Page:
The Australian Bureau of Statistics (ABS) released housing finance data for January 2015 yesterday.
This data represents the first full month of lending-based results after APRA’s recommendation to Australian Authorised Deposit-taking Institutes (ADI’s) reinforcing sound residential mortgage lending benchmarks.
Over the month the total value of housing finance commitments fell by -0.6% across both the owner occupier and investor segments of the market.
The value of housing finance commitments has increased by 12.8% year-on-year.
Taking a look at the breakdown between the owner occupier and investor segment of the market, it is clear that most of the strength is coming from investors.
The value of owner occupier housing finance commitments fell by -1.0% over the month and investor lending recorded a fall of -0.1%.
Despite the monthly fall in lending, the value of housing finance commitments was 7.1% higher year-on-year to owner occupiers and 22.1% higher to investors.
The proportion of total lending to investors reached an all-time high in January 2015.
Over the month, 41.4% of the value of all housing finance commitments was to investors.
In comparison, a record low 39.1% of the value of housing lending was to owner occupiers for new loan purposes and 19.5% was to owner occupiers for refinances.
If we look solely at the value of new lending (excluding refinances) investor lending hit a record high 51.4% of all new lending in January 2015.
Focusing on the owner occupier segment of lending, $17.7 billion was lent in January down from $17.9 billion in December.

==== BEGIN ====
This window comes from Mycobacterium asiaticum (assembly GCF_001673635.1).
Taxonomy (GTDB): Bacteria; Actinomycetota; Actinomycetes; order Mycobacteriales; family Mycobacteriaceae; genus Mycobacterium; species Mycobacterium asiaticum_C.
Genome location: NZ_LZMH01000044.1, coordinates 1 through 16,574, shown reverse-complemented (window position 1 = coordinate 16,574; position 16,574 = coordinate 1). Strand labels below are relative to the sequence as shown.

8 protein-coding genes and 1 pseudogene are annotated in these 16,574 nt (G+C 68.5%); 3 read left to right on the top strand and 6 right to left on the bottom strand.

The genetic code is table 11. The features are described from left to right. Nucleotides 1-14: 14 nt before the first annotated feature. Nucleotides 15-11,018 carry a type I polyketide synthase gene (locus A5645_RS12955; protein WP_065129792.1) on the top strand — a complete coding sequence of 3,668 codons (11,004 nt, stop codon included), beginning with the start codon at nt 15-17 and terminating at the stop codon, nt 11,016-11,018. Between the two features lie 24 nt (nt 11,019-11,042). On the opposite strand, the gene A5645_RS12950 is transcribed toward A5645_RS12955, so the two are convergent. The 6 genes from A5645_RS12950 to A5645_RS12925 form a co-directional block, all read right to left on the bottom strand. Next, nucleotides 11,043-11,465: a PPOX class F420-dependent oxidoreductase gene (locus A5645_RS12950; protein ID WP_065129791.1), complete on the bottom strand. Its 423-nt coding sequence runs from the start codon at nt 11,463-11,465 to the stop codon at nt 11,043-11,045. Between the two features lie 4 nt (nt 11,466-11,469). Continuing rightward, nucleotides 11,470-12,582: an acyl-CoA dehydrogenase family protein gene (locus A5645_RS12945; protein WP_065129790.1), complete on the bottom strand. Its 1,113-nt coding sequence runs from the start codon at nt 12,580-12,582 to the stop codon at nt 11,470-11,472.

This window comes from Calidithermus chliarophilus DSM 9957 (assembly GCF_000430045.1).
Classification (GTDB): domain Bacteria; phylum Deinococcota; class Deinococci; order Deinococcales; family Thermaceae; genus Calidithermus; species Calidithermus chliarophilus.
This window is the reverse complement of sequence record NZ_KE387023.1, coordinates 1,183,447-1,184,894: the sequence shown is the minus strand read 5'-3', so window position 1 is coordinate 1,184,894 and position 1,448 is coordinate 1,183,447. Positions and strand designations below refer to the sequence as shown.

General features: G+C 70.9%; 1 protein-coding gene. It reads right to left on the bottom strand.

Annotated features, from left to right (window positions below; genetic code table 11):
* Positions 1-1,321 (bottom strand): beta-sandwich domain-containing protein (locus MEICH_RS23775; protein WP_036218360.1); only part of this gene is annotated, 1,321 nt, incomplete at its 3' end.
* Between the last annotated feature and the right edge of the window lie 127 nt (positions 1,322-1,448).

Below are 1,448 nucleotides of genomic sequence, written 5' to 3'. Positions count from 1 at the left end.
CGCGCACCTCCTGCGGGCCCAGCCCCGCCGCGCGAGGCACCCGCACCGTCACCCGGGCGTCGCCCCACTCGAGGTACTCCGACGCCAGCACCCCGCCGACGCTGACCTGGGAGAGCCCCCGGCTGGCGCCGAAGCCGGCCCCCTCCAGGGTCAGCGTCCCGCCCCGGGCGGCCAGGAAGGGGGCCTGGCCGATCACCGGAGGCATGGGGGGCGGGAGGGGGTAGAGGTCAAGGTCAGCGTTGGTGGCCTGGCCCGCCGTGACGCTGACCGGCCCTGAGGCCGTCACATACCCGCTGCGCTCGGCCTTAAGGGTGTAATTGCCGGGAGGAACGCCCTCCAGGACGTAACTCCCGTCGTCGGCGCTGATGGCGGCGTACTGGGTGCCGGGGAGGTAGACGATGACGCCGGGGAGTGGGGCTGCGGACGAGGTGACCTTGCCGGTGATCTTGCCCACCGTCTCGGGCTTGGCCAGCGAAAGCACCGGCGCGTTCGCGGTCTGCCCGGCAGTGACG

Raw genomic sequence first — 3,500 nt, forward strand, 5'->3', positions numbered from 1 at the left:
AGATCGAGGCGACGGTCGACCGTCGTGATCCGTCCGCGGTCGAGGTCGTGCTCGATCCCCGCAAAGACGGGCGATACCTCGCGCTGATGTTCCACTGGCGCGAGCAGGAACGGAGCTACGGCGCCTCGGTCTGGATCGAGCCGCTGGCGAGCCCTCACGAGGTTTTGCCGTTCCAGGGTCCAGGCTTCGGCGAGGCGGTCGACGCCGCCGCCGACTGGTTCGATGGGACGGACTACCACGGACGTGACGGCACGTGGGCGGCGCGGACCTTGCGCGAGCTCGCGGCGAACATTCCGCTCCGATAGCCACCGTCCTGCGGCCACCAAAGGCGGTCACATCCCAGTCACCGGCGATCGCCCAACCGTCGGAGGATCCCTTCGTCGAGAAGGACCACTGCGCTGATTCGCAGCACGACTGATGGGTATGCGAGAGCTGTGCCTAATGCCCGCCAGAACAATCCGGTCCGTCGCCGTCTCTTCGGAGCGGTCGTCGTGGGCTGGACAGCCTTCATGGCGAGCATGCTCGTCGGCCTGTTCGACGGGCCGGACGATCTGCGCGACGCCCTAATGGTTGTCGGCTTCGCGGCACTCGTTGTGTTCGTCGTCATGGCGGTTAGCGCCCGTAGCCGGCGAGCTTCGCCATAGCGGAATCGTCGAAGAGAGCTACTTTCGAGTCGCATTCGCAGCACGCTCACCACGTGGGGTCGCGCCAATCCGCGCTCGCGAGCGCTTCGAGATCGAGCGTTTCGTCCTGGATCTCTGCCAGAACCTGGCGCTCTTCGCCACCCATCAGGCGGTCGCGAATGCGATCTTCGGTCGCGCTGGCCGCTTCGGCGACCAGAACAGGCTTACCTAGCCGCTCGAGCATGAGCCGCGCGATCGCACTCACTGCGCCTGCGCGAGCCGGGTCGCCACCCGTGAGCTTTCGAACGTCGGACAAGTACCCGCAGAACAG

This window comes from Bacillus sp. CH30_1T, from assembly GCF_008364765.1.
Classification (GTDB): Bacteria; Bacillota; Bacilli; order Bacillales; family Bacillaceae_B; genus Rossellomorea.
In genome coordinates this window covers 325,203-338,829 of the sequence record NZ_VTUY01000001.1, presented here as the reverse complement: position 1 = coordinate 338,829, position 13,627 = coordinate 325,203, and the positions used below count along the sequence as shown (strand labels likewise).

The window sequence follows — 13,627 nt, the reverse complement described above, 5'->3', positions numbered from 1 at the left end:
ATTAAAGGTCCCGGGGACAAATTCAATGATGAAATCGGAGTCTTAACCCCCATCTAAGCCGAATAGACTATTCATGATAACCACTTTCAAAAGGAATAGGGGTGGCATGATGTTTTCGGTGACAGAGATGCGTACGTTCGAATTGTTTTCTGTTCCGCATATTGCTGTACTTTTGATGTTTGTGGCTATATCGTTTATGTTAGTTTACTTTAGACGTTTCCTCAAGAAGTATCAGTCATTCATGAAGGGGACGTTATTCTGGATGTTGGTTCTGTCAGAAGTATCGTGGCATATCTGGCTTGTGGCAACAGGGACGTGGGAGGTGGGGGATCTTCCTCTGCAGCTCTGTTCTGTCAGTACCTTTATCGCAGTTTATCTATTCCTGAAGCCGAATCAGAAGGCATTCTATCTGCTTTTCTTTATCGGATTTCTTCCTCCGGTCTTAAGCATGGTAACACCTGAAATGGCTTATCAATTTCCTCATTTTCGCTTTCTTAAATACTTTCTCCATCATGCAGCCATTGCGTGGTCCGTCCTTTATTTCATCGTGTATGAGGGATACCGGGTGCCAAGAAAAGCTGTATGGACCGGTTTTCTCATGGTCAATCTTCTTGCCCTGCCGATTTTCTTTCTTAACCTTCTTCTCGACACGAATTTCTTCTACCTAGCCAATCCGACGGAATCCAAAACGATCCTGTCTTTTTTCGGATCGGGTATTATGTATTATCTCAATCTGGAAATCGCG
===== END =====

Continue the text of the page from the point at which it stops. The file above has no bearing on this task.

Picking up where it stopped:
Across the segment: $1.8 billion was lent for construction of new homes, $0.9 billion for the purchase of new homes, a record high $5.9 billion for refinances and $9.1 billion for purchase of established homes.
Month-on-month, housing finance commitments for owner occupiers fell by -2.6% for construction of new homes, -5.4% for the purchase of new homes, +1.8% for refinances and -2.0% for purchases of established dwellings.
Year-on-year, the strength in the owner occupier segment has largely been from refinances which have increased by 28.5%.
Across the other segments, construction of new homes were up +1.5%, purchase of new homes are -7.2% and purchase of established homes are -0.9%.
The data indicates that much of the activity across the owner occupier segment of the market is coming from refinances as home owners shop around for a better deal or prepare to withdraw some of their equity which would feed into the strength of the investment segment.
Where was it spent?
Turning to the investment lending segment, $12.5 billion was lent in January which was slightly lower than investment lending in December.
Over the month there was $0.8 billion in commitments for construction of new dwelling and $11.7 billion for commitments to existing homes showing that investor lending is largely going to existing homes with lending to that segment almost 14 times greater than lending for new construction.